The short story is the natural format for SF. Science fiction is about discovery and impact, which are most effective in the short form. Ask any group of SF readers to name, say, their five favorite pieces of science fiction and the vast majority will come up with titles like “The Star,” “The Green Hills of Earth,” “The Golden Apples of the Sun,” “Nightfall,” and “The Cold Equations.” All are short stories. We need a little imagination to come up with a novel that can join this crowd..

You have had great success writing in the science fiction genre. What do you enjoy about it? Have you ever written or thought about writing in another genre?

What do I enjoy about it? I can go places no one’s ever visited before. When I was five years old. my father took me to see movies at a local theater, and they were running a  Flash Gordon serial. I was disappointed because all Flash and his friends did was get into fights with Ming. These people had a spaceship. Why don’t they put this nutcase away and let’s go see what else is out there? I’ve never thought seriously about writing in another genre because I just don’t care, e.g., who murdered the millionaire, or how the legal case would play out. No, ma’am. Take me to Mars. That changed in the 1960’s when I found out there was nothing of much interest there. So I headed for Alpha Centauri.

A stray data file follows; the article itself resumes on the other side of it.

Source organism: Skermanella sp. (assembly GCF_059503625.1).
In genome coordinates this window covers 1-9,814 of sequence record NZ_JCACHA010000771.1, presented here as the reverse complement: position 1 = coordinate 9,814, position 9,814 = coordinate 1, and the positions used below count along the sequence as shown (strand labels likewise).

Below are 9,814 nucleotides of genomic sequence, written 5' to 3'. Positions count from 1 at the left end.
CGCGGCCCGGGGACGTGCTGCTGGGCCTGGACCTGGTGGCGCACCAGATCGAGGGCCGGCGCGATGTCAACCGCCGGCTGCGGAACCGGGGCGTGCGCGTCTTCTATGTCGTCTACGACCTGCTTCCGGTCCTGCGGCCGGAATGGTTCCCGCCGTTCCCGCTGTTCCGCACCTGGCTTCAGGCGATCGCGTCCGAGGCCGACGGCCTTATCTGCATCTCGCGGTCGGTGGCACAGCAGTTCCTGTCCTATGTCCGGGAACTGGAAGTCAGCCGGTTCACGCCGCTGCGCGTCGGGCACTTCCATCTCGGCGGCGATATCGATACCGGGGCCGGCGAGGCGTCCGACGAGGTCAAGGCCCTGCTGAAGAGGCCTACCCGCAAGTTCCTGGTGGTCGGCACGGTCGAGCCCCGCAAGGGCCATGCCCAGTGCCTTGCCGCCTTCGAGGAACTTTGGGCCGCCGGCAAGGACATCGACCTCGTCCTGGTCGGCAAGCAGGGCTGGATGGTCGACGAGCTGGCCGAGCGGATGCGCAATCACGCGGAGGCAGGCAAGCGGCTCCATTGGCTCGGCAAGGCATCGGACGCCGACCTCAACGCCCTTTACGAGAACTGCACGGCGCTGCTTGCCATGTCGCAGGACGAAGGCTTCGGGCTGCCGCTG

A common theme in your work is contact with alien races, whether it is the Mutes in the Alex Benedict series or the Monument Makers and Moonriders in the Academy series. What are your thoughts on our current efforts to look for extra-terrestrial life, such as the SETI program or the Breakthrough Listen initiative?  

We’re obviously doing what we can. Are there other civilizations? It’s by far the most intriguing scientific question confronting us. And we have no idea whether intelligent life is relatively common throughout the universe or, the more riveting possibility, we are alone. If there are others out there, I’d like to live long enough to get confirmation. But that occurrence, which seemed likely back in 1960 when Frank Drake and SETI were just getting started, now looks as if it will remain a mystery, possibly, for centuries.

In my stories I sometimes find myself struggling with hard science getting in the way of the story. It can be difficult to match the science with the fiction successfully. Can you describe your writing process with regard to making that balance work?